Attitudes toward Conflicts and Resolutions


£1 / ISBN: 978-1-903718-96-4 / Digital download (PDF)

The report features an analysis of responses gathered from 18 participants at the Muslim World Priority Meeting on Conflict Resolution. It took place from 25-29 October in Bodrum. As the number of the respondents are few, the results should not be generalised. Therefore, the present analysis is just an examination and comparison of the responses as well as an examination of its statistical average. It begins by exploring definitions of the terms ‘conflict’ and ‘conflict resolution’ and is particularly interested in representing conflict through models; pointing in particular to the scholar Johan Galtung’s model where conflict is located within a framework that encompasses different levels from international down to societal (identity groups or individuals). It is constructive to be able to see the triggers and transformers of conflict operating at the same time across an array of different spheres.

Conflict resolution processes are then explored. Conflict can end through violence and warfare or can be managed through compromise and the assistance of a third party; the processes are many and varied. Religion has oft been viewed as one of the most significant causes of conflict and war across the world. This is despite the fact that the value of peace is emphasised in all religions. Yet this specific view ignores the rise of religious nationalisms – when religion becomes an expression of nation as opposed to an expression of conscience. The report expresses that notions of historicity and race operate under the guise of religion.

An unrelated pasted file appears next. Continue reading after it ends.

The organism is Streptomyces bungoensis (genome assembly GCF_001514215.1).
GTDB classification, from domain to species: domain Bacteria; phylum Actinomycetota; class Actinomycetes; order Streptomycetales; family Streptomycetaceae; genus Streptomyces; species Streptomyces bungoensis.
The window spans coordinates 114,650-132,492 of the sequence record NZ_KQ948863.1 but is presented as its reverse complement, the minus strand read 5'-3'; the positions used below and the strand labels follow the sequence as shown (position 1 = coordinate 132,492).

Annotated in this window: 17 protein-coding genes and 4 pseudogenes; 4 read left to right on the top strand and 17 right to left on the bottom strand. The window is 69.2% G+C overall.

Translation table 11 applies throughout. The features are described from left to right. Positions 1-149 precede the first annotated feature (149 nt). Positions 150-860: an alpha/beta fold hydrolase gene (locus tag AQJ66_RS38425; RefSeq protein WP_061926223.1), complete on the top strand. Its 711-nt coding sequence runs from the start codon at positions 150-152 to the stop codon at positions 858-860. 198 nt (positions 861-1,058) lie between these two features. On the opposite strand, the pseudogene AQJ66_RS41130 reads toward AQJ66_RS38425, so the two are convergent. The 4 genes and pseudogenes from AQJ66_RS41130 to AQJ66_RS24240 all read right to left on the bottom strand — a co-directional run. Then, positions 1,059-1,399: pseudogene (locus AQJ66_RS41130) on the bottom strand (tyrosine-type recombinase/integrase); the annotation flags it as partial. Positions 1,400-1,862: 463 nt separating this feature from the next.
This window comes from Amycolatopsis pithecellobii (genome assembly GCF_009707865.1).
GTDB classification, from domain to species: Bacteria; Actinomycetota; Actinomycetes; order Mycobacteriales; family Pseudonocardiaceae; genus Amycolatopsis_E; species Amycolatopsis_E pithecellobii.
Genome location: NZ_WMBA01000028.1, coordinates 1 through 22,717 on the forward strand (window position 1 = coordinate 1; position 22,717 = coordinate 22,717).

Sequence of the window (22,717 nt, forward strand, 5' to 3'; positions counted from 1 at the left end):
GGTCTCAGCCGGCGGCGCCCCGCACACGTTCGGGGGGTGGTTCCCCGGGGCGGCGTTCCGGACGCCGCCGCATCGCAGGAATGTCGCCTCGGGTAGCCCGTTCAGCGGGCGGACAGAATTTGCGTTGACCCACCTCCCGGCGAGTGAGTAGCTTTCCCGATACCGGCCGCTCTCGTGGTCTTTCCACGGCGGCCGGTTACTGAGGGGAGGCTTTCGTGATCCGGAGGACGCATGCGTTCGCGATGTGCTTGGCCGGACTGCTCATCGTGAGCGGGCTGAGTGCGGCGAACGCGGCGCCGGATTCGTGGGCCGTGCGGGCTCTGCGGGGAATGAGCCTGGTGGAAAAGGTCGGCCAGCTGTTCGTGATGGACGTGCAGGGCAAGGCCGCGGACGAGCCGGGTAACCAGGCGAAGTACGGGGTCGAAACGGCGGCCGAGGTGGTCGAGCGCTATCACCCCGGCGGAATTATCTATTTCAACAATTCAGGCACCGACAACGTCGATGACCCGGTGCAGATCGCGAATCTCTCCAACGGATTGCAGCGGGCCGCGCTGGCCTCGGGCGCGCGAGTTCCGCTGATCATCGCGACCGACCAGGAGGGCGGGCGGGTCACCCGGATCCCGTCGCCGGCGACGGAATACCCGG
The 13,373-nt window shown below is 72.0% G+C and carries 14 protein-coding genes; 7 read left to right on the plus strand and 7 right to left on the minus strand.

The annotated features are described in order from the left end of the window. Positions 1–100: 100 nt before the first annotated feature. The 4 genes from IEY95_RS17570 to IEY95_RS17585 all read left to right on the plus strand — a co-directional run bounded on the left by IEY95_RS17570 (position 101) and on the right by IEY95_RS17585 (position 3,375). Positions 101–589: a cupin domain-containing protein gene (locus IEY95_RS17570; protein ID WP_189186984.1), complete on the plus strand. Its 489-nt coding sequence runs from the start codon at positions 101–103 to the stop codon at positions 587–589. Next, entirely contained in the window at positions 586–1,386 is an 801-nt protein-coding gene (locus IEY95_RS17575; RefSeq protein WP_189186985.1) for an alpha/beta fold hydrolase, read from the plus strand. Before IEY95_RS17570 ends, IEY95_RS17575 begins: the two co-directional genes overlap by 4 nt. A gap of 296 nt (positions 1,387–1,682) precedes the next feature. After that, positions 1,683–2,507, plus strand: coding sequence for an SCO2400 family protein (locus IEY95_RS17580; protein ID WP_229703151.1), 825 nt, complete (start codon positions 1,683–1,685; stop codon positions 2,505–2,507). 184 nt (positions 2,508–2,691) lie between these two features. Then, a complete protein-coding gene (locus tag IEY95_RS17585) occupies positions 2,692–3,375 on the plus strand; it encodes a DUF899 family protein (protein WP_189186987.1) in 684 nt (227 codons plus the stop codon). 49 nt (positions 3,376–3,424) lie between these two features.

The report measures the intensity of participants’ opinions on a number of propositions. The proposition that participants (41.1% of them) were least enthused by was the claim that “we should disregard differences of opinion.” On the other hand 87.5% of the participants agreed that “conflict-resolution skills can help achieve a win-win solution that recognises the needs and interests of all parties, where no one has to stand out as the ‘tough guy.'” The extent of agreement, abstention and disagreement in regards to several propositions was then respectively measured. Of propositions where there was total agreement among participants, the one most fervently agreed to was: “Though conflict resolution takes time, it may take much more time if the situation is allowed to continue without being addressed.” Participants chose to abstain from only four of the propositions put to them but even then the number of abstentions was not more than 10% in any of the cases. Further examination of the participants’ attitudes also proved that propositions with negative implications embedded in their meaning will incite generally negative feelings.

Concluding with an analysis of the correlation between people’s views, the report also reveals that almost all participants who agreed that “individual and group conflicts affect social and ummah conflicts” also agreed that “conflict resolution is about understanding and coming to agreement.”

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